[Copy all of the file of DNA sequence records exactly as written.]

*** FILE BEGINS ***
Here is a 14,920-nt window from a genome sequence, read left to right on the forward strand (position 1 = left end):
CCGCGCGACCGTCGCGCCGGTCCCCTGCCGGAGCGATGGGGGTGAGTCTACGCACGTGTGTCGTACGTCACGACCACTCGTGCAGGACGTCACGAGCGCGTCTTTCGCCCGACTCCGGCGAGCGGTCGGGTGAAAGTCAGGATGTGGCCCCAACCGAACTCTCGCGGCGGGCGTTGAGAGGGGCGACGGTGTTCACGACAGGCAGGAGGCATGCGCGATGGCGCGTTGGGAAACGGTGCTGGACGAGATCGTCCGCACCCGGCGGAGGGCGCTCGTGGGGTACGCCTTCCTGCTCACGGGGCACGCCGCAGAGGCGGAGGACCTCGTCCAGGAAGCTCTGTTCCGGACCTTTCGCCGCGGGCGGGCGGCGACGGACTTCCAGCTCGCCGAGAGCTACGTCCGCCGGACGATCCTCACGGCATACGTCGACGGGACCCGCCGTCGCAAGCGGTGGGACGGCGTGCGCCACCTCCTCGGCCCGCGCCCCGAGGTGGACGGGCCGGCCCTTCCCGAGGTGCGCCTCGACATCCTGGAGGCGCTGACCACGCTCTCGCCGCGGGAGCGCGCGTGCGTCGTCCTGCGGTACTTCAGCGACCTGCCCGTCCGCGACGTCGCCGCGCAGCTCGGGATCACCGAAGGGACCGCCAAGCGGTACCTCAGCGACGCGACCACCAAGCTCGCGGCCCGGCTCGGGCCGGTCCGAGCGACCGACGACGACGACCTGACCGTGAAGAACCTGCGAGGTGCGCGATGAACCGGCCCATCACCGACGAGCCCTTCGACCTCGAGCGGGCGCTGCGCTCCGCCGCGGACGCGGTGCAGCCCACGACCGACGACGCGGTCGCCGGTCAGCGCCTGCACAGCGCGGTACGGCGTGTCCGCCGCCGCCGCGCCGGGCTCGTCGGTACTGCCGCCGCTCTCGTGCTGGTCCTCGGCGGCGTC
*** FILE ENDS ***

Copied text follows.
Here is a 14,920-nt window from a genome sequence, read left to right on the forward strand (position 1 = left end):
CCGCGCGACCGTCGCGCCGGTCCCCTGCCGGAGCGATGGGGGTGAGTCTACGCACGTGTGTCGTACGTCACGACCACTCGTGCAGGACGTCACGAGCGCGTCTTTCGCCCGACTCCGGCGAGCGGTCGGGTGAAAGTCAGGATGTGGCCCCAACCGAACTCTCGCGGCGGGCGTTGAGAGGGGCGACGGTGTTCACGACAGGCAGGAGGCATGCGCGATGGCGCGTTGGGAAACGGTGCTGGACGAGATCGTCCGCACCCGGCGGAGGGCGCTCGTGGGGTACGCCTTCCTGCTCACGGGGCACGCCGCAGAGGCGGAGGACCTCGTCCAGGAAGCTCTGTTCCGGACCTTTCGCCGCGGGCGGGCGGCGACGGACTTCCAGCTCGCCGAGAGCTACGTCCGCCGGACGATCCTCACGGCATACGTCGACGGGACCCGCCGTCGCAAGCGGTGGGACGGCGTGCGCCACCTCCTCGGCCCGCGCCCCGAGGTGGACGGGCCGGCCCTTCCCGAGGTGCGCCTCGACATCCTGGAGGCGCTGACCACGCTCTCGCCGCGGGAGCGCGCGTGCGTCGTCCTGCGGTACTTCAGCGACCTGCCCGTCCGCGACGTCGCCGCGCAGCTCGGGATCACCGAAGGGACCGCCAAGCGGTACCTCAGCGACGCGACCACCAAGCTCGCGGCCCGGCTCGGGCCGGTCCGAGCGACCGACGACGACGACCTGACCGTGAAGAACCTGCGAGGTGCGCGATGAACCGGCCCATCACCGACGAGCCCTTCGACCTCGAGCGGGCGCTGCGCTCCGCCGCGGACGCGGTGCAGCCCACGACCGACGACGCGGTCGCCGGTCAGCGCCTGCACAGCGCGGTACGGCGTGTCCGCCGCCGCCGCGCCGGGCTCGTCGGTACTGCCGCCGCTCTCGTGCTGGTCCTCGGCGGCGTC